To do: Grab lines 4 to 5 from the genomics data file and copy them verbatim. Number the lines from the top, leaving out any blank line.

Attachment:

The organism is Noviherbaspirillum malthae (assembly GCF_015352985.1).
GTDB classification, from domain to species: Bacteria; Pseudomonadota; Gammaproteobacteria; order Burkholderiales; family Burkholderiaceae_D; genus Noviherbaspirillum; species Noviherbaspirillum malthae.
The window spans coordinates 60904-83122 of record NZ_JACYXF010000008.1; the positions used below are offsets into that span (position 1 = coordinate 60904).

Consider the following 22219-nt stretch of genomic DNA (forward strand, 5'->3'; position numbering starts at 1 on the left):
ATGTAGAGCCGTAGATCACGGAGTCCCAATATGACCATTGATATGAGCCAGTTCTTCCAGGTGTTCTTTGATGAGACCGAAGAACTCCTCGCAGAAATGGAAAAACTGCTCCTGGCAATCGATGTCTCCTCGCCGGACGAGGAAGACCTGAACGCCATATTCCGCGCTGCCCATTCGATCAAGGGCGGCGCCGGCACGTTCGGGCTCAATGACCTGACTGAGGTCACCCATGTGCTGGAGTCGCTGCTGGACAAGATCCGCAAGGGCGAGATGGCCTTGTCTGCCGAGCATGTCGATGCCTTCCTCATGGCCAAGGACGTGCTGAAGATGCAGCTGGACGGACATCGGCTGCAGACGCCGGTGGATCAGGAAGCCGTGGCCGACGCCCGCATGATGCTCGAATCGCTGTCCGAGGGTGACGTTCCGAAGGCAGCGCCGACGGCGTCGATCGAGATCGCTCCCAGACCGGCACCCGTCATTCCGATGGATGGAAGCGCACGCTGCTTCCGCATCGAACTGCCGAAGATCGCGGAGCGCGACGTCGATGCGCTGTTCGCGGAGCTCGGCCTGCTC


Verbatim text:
Consider the following 22219-nt stretch of genomic DNA (forward strand, 5'->3'; position numbering starts at 1 on the left):
ATGTAGAGCCGTAGATCACGGAGTCCCAATATGACCATTGATATGAGCCAGTTCTTCCAGGTGTTCTTTGATGAGACCGAAGAACTCCTCGCAGAAATGGAAAAACTGCTCCTGGCAATCGATGTCTCCTCGCCGGACGAGGAAGACCTGAACGCCATATTCCGCGCTGCCCATTCGATCAAGGGCGGCGCCGGCACGTTCGGGCTCAATGACCTGACTGAGGTCACCCATGTGCTGGAGTCGCTGCTGGACAAGATCCGCAAGGGCGAGATGGCCTTGTCTGCCGAGCATGTCGATGCCTTCCTCATGGCCAAGGACGTGCTGAAGATGCAGCTGGACGGACATCGGCTGCAGACGCCGGTGGATCAGGAAGCCGTGGCCGACGCCCGCATGATGCTCGAATCGCTGTCCGAGGGTGACGTTCCGAAGGCAGCGCCGACGGCGTCGATCGAGATCGCTCCCAGACCGGCACCCGTCATTCCGATGGATGGAAGCGCACGCTGCTTCCGCATCGAACTGCCGAAGATCGCGGAGCGCGACGTCGATGCGCTGTTCGCGGAGCTCGGCCTGCTC